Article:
4. https://audio.jukehost.co.uk/xPcHsuItPeKpMLnuxiwye7B94MU59hSn



  4. There's no place to comment where the small conversation about Clarence Clemons and Bruce Springsteen was taking place, so let's get this straightened out. I don't know much about Bruce's origin story, but Bruce had a shaky start with Columbia after being signed with almost unlimited development money available. He put out two albums that were well reviewed but didn't sell. He went through three or four bands during this time and ended up with the E-Street Band that included Steven Van Zandt, Patti Scialfa (who Bruce later married), Max Weinberg on drums and Clarence Clemons on sax. There were many more members who came and went during the early days. Bruce got especially close to Clarence and Steve (Steve produced some early album cuts for Bruce and Clarence and Bruce always seemed to be on the same page musically.) From the third album on, when Bruce recorded with a band it was the E-Street Band, although he cut quieter albums without a band or with just a couple of backup players.

    When Clarence Clemons died in 2011, Bruce named Clarence's nephew, Jake Clemons as the new sax player and Jake has been with the band since.

    I didn't tell you any of this. Somebody might have, but I'm not particularly familiar with Bruce and his band. I know it took him a year and a half to record Born to Run (the song AND the album) because he knew this was his last chance with Columbia after two commercial failures. And I know why he's called The Boss. But that's about it. However, I'm happy to be your research assistant while you're working and commuting. I enjoy learning as well.


    1. So like most bosses, Springsteen practices nepotism.

  5. You make joke, but Bruce is a pretty passionate guy. He was really close to Clarence, and Jake was as close as he could come. Clarence was 69 when he died and Bruce is 74, fell on stage recently, and had to cancel appearances due to a peptic ulcer. We're all getting old. Bruce has had a long and storied career.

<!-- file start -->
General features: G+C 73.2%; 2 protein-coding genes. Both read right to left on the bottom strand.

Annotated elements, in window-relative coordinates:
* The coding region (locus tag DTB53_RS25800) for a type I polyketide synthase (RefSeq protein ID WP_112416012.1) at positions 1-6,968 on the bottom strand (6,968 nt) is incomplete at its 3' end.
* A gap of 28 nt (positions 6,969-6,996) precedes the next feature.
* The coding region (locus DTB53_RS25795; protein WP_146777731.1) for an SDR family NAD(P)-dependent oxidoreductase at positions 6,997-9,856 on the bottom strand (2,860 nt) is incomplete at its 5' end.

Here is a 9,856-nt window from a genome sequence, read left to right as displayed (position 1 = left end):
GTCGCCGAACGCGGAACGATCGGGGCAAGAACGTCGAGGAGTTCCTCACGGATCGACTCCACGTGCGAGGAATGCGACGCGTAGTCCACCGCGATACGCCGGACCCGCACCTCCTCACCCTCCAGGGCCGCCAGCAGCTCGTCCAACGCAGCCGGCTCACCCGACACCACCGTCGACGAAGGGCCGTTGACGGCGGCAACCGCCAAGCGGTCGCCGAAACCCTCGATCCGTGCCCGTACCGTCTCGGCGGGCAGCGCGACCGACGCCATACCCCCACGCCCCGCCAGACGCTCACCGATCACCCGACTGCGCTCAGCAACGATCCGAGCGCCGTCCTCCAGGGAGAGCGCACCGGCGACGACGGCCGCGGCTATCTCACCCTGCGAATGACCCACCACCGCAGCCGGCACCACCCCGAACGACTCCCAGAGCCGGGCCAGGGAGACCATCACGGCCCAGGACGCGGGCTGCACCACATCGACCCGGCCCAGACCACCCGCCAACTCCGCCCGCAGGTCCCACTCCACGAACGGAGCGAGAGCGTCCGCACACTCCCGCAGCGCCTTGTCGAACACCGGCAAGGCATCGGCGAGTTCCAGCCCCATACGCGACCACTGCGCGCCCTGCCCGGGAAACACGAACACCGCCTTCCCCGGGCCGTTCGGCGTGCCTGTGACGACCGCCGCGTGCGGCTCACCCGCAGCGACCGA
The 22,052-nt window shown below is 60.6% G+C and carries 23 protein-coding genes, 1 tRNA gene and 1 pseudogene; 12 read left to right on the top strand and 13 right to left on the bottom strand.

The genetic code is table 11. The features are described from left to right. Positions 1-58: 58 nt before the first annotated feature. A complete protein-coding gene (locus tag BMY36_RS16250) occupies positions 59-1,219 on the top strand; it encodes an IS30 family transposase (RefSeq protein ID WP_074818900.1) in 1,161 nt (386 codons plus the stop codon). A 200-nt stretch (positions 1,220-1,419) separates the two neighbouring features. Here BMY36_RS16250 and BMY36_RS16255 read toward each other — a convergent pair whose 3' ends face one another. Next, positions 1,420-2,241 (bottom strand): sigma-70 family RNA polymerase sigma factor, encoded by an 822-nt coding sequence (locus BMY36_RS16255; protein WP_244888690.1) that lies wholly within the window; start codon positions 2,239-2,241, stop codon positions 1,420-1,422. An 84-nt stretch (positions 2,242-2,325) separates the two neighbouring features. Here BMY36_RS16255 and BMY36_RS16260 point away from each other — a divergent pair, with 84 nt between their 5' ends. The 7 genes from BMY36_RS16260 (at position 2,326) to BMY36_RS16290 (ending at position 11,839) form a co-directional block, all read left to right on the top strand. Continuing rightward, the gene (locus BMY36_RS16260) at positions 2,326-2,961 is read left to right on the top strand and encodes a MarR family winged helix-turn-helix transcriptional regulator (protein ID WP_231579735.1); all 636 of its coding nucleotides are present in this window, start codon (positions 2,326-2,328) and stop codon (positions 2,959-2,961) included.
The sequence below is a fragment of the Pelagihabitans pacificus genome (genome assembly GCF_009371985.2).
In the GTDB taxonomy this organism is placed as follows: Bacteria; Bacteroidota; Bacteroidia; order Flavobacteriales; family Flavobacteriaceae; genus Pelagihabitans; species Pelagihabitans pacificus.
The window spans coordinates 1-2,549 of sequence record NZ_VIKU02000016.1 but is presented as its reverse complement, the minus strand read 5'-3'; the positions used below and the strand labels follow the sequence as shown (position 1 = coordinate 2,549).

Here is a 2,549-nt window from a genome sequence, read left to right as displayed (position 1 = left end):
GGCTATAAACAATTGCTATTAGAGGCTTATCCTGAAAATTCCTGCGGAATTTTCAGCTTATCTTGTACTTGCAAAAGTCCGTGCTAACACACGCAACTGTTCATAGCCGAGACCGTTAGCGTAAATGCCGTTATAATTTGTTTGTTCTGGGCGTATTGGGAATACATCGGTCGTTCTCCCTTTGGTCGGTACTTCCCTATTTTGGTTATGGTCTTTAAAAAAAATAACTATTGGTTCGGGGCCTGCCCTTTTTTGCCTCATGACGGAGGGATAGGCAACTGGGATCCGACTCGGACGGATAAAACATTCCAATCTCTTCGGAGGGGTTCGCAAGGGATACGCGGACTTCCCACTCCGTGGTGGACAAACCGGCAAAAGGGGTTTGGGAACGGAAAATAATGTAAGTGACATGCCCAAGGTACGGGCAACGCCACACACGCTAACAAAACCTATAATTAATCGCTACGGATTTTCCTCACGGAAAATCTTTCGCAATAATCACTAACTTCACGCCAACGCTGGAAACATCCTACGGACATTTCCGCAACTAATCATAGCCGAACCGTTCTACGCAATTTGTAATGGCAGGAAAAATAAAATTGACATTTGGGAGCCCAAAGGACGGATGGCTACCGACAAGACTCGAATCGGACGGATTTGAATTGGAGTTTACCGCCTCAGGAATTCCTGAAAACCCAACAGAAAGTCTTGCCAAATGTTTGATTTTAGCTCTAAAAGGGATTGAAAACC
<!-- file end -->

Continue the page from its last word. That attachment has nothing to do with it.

As you might know, Bruce and Barack Obama have a podcast called "Renegades: Born in the USA". Unlike Bruce's concerts, the podcast doesn't last four hours and Bruce rarely falls down.


    1. I know when I think about listening to a podcast, the first one that comes to mind is the one by a couple of billionaires, one of whom bombed several countries, and the other an extrovert who still likes to shake his ass on camera at the age of 75.

    2. I've not listened to the podcast, mostly for those reasons. I'm not entirely convinced earning a lot of money making music makes someone a bore. And Obama didn't come from money. Neither man is a billionaire. I suppose many people who perform for large audiences are extroverts, but I'm not convinced Bruce is one, and I'm not convinced extroverts have nothing interesting to say. To state the obvious, neither man is doing this podcast for money, which puts them in the minority of podcasters. One of those countries trained terrorists to hijack four planes and kill people we should care about. And Bruce is 74. Other than that, you got it mostly right.